• -14 + 6x = 7 - x
3. 3
Isolate the variable to one side. Add or subtract the variable and any corresponding coefficient to both sides of the equation. You must perform the same action both sides of the equation. Choose a variable-coefficient pair already in use, and when possible, choose to move a pair that will create a positive value for the coefficient in front of the variable.
• -14 + 6x +x = 7 – x +x
• -14 + 7x = 7
4. 4
Simplify both sides through subtraction or addition. When additional numbers are left on the side of the equation containing the variable, remove these numerical values by adding or subtracting them to both sides. You must add or subtract the values to both sides in order to maintain a balanced equation.
• -14 + 7x +14 = 7 +14
• 7x = 21
5. 5
Simplify both sides through division. When a coefficient remains in front of the variable, remove it by dividing both sides by that coefficient. You must divide both sides by the same value. Performing this step should isolate the variable, thereby allowing you to solve the equation.
• (7x)/(7)= 21/7
• x = 3
6. 6
Check the equation. Check your work by substituting your solution for the variable in the original equation. If both sides of the equation are equal, congratulations — you've solved the equation.
• -7 + 3(3) = (7 – (3))/2
• -7 + 9 = (4)/2
• 2 = 2

### Method 4 Solving with Two Variables

1. 1
Examine the equation. When you have a single equation with different variables on either side of the equal sign, you will not be able to reach a complete answer. You can solve for either variable, but your solution will contain the other variable.
• 2x = 10 - 2y
2. 2
Solve for x. Follow the standard procedure you would use when solving a variable. Simplify the equation as needed in order to isolate that variable on one side of the equation, without any additional elements. Note that when solving for x in the below example, expect to see y in your solution.
• (2x)/2 = (10 – 2y)/2
• x = 5 - y
3. 3
Alternatively, solve for y. Follow the standard procedure you would use when solving a variable. Use addition, subtraction, division, and multiplication as needed to simplify the equation, thereby isolating that variable on one side of the equation without any additional elements. Note that when solving for y in the below example, expect to see x in your solution.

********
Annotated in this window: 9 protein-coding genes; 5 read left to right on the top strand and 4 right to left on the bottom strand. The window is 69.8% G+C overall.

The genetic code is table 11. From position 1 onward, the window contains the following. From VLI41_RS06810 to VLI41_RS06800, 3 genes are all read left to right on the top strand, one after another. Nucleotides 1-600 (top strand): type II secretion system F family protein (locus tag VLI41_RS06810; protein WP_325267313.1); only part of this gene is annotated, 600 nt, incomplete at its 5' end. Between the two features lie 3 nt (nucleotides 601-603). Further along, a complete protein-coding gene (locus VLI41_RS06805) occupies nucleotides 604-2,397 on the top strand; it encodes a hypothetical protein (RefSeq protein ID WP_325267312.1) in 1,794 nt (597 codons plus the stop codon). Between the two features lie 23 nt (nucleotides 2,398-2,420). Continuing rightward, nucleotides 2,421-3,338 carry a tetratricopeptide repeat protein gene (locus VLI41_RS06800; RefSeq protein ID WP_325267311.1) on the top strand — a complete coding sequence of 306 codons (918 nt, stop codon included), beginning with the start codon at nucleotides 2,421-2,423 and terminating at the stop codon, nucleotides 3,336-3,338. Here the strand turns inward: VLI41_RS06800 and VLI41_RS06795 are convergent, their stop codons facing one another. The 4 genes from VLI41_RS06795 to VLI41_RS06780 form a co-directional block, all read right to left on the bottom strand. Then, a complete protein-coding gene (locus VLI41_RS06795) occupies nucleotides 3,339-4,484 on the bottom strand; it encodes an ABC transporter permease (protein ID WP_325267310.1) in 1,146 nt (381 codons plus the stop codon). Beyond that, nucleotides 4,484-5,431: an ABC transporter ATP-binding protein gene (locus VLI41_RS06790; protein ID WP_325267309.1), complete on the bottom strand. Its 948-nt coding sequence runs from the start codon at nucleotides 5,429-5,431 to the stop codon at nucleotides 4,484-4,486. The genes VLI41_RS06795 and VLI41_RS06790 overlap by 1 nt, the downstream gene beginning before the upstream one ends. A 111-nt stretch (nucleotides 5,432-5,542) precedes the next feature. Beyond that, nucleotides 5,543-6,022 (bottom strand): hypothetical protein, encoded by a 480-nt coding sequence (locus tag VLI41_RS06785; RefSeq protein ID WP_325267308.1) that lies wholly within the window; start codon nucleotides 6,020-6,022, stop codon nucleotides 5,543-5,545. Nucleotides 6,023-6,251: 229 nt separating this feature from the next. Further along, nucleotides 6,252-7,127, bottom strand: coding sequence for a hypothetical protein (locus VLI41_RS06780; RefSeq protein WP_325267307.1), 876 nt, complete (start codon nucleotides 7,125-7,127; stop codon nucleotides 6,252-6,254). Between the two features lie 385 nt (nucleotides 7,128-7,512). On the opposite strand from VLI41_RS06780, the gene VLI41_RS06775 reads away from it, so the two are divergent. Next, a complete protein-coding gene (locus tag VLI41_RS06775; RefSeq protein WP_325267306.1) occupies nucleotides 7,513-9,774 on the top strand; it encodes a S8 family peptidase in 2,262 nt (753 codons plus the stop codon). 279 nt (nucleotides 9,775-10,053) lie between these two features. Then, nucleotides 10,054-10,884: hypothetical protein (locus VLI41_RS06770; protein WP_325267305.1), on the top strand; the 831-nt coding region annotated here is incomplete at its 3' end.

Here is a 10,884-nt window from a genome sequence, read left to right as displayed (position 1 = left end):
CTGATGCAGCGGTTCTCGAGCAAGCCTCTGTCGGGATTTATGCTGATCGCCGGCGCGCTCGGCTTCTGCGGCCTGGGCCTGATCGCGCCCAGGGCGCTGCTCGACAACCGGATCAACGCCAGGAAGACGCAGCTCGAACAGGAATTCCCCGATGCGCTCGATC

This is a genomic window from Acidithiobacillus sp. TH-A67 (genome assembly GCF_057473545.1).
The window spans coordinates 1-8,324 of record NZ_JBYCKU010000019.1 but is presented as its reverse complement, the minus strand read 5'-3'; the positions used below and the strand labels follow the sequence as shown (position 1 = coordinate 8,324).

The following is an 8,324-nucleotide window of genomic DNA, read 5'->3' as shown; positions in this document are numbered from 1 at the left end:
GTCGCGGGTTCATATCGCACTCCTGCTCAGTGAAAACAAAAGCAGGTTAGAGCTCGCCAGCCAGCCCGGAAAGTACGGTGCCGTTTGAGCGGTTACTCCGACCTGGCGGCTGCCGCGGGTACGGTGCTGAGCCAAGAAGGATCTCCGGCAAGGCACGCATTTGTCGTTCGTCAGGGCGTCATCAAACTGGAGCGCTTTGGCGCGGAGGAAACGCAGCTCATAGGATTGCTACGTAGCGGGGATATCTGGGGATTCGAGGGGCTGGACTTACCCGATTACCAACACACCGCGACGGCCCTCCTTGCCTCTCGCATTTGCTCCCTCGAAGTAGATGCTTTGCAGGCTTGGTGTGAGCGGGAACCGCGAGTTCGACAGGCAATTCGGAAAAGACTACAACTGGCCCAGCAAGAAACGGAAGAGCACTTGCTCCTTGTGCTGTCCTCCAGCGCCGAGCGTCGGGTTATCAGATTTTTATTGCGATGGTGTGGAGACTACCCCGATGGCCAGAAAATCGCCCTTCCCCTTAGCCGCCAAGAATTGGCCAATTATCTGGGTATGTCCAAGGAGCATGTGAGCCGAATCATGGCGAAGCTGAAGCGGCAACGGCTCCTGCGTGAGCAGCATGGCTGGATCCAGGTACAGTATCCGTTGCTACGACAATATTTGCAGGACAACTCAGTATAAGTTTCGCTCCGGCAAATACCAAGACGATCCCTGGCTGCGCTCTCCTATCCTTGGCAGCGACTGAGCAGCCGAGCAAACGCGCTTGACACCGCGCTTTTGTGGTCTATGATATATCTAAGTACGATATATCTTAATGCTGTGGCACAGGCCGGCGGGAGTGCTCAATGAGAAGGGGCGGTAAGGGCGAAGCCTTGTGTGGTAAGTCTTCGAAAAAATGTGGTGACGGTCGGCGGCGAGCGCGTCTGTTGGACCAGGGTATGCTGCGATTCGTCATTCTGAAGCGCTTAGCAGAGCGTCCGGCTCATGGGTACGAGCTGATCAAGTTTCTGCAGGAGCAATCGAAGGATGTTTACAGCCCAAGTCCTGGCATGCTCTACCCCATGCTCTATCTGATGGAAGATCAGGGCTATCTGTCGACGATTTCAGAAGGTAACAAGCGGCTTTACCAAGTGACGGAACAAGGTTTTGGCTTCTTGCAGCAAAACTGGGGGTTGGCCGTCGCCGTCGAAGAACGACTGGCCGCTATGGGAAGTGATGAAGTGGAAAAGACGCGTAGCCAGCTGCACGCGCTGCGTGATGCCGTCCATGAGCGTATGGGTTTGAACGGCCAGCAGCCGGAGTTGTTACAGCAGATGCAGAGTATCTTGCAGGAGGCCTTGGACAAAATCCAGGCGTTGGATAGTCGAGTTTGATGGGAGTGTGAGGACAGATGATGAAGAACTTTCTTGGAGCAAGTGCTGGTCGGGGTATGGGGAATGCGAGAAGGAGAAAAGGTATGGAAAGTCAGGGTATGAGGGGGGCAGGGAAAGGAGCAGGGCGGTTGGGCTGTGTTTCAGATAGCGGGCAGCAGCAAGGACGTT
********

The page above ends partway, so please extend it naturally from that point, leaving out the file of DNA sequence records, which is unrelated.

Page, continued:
• 2x - 10 = 10 - 2y -10
• 2x – 10 = - 2y
• (2x – 10)/-2 = (- 2y)/-2
• -4x + 5 = y

### Method 5 Solving Equation Systems with Two Variables

1. 1
Examine the set of equations. If you have a set or system of equations with different variables on opposite sides of the equal sign, you can solve for both variables. Make sure that one variable is isolated to one side of one of the equations before proceeding.
• 2x = 20 - 2y
• y = x - 2
2. 2
Plug the variable equation from one equation into the other. Isolate the variable in one of the equations if it has not already been done. Substitute the value of that variable—which will be in equation form at this point—for the same variable in the other equation. Doing so turns the equation into a single variable equation with a variable on both sides.
• 2x = 20 - 2(x - 2)
3. 3
Solve for the remaining variable. Follow the usual steps needed in order to isolate the variable and simplify the equation, thereby finding your solution for the variable that remains in the equation.
• 2x + 2x = 20 - 2x + 4 + 2x
• 4x = 20 + 4
• 4x = 24
• 4x/4 = 24/4
• x = 6
4. 4
Plug this value into either equation. Once you have the solution for one variable, you should plug that solution into either equation in the system to determine what the value for the second variable is. Generally, it is easiest to do this to the equation in which the second variable is already isolated.
• y = x – 2
• y = (6) – 2
5. 5
Solve for the other variable. Do the necessary math to solve for the second variable.
• y = 4
6. 6
Check your answer. Double-check your answer by plugging both values for both variables into one or both equations where appropriate. If both sides of the equal sign are balanced and equal, then congratulations — you've successfully found the value of both variables.
• 2(6) = 20 – 2(4)
• 12 = 20 – 8
• 12 = 12

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Categories: Algebra